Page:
Another important aspect of our study involved determining the severity of chronic pain. In our study population the average pain intensity over the previous 24 h was rated as moderate or severe by one in five subjects (22.8%). This is a much lower proportion than that reported in other studies, already mentioned above. For instance, the study by Miaskowski conducted in a cohort of the homeless in San Francisco, showed 92% of the chronic pain cases to be of moderate to severe intensity . Most of the 18 papers on the severity of chronic pain evaluated as part of the already mentioned systematic review by Parker et al. showed moderate to severe pain . In comparison, in the study by Uebelacker et al. the vast majority (81%) of patients with chronic pain rated its average intensity over the previous week as moderate or severe . In Lawson’s study, subjects rated the pain felt at that moment in an 11-point Visual Analogue Scale (VAS), and the median pain severity was 5 (i.e. moderate pain) . The severity of chronic pain in HIV-negative populations can be compared, as before, with that in the 2006 study by Breivik et al., where most subjects rated the last pain they felt as moderate or severe (NRS was used, as in our study) .
Limitations of the study
Comparing the individual studies in terms of pain severity also raises many doubts due to the differences in study methodologies. Comparison difficulties may be due to the differences in the questions on pain intensity, on the period when the pain was present (“right now”, “within the last 24 hours”, “within the last week”), and on the pain intensity “on the average”, “at its worst”, “at its least” in the given period. HIV-infected individuals in Poland may be subject to a greater stigmatization, particularly self-stigmatization. This, in turn, may lead to lowered expectations in terms of their quality of life and, in consequence, to underrating their pain intensity. The Stigma Index study clearly showed that in the populations of some Eastern European countries (Poland, Estonia, Moldova, Turkey, and Ukraine) stigmatization of HIV-infected individuals is greater than that in Western Europe . In our opinion, future studies aiming to compare the prevalence of pain in HIV-infected populations in various countries should put more emphasis on evaluating the factors that affect the subjective assessment of pain as well as the unquantifiable causative factors responsible for the severity and nature of pain .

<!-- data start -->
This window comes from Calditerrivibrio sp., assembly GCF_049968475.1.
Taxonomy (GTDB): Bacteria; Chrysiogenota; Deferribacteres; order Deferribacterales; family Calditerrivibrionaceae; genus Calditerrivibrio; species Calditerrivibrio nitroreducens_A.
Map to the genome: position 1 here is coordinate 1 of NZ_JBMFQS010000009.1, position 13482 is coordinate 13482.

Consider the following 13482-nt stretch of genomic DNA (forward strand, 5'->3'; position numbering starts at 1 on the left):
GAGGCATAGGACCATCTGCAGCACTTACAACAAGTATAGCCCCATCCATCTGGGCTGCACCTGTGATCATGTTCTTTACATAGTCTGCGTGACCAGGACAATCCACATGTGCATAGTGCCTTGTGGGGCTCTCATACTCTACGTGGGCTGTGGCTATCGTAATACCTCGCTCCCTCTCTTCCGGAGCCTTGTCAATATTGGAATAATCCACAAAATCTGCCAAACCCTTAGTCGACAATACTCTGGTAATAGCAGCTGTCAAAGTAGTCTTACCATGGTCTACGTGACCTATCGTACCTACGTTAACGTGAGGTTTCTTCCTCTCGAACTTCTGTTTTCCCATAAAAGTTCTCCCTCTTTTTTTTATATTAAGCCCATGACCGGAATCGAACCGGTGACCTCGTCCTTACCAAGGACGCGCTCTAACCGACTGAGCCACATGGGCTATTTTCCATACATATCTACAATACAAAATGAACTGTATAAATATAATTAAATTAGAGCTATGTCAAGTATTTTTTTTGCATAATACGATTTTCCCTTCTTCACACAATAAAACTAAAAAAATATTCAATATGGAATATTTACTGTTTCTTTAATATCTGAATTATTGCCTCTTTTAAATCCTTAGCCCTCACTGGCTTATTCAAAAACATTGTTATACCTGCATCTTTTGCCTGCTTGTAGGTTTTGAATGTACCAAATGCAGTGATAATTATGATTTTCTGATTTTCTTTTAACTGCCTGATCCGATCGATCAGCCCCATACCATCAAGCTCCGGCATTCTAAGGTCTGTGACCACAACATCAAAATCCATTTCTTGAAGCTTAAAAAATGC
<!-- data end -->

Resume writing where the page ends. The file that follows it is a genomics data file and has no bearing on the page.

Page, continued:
We have not identified older ART regimens to be independently associated with chronic pain. This may be related to a long time from use of this drugs. As indicated by randomised clinical trial by Arenas-Pinto et al. even in cases where neuropathy occurred it had a tendency to fade away with time .
The prevalence of pain (including chronic pain) in the evaluated population of Polish HIV-infected patients was high. The most significant risk factor for the development of chronic pain in our study group was age, which constitutes a significant clinical and epidemiological problem, considering the aging of the HIV-infected population. It is crucial to develop standards for collaboration between specialist HIV treatment clinics and chronic pain treatment facilities as well as rehabilitation clinics and facilities.
Availability of data and materials
The datasets used and/or analysed during the current study are available from the corresponding author on reasonable request.
Combination antiretroviral therapy
Alcohol Use Disorders Identification Test Consumption
Brief Pain Inventory
Douleur Neuropathique en 4 Questions
Intravenous drug use
A Numerical rating scale
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We complied with the World Medical Association Declaration of Helsinki regarding ethical guidelines involving human subjects. The study protocol had been approved by the Ethics Committee of the Medical University of Warsaw (KB/292/2013), Warsaw, Poland. All participants gave written informed consent prior to their inclusion in the study.
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Kowalski, M., Horban, A., Slomka, B. et al. Is age and not antiretroviral therapy the strongest risk factor for chronic pain in HIV-infected population?. BMC Infect Dis 21, 136 (2021). https://doi.org/10.1186/s12879-021-05776-7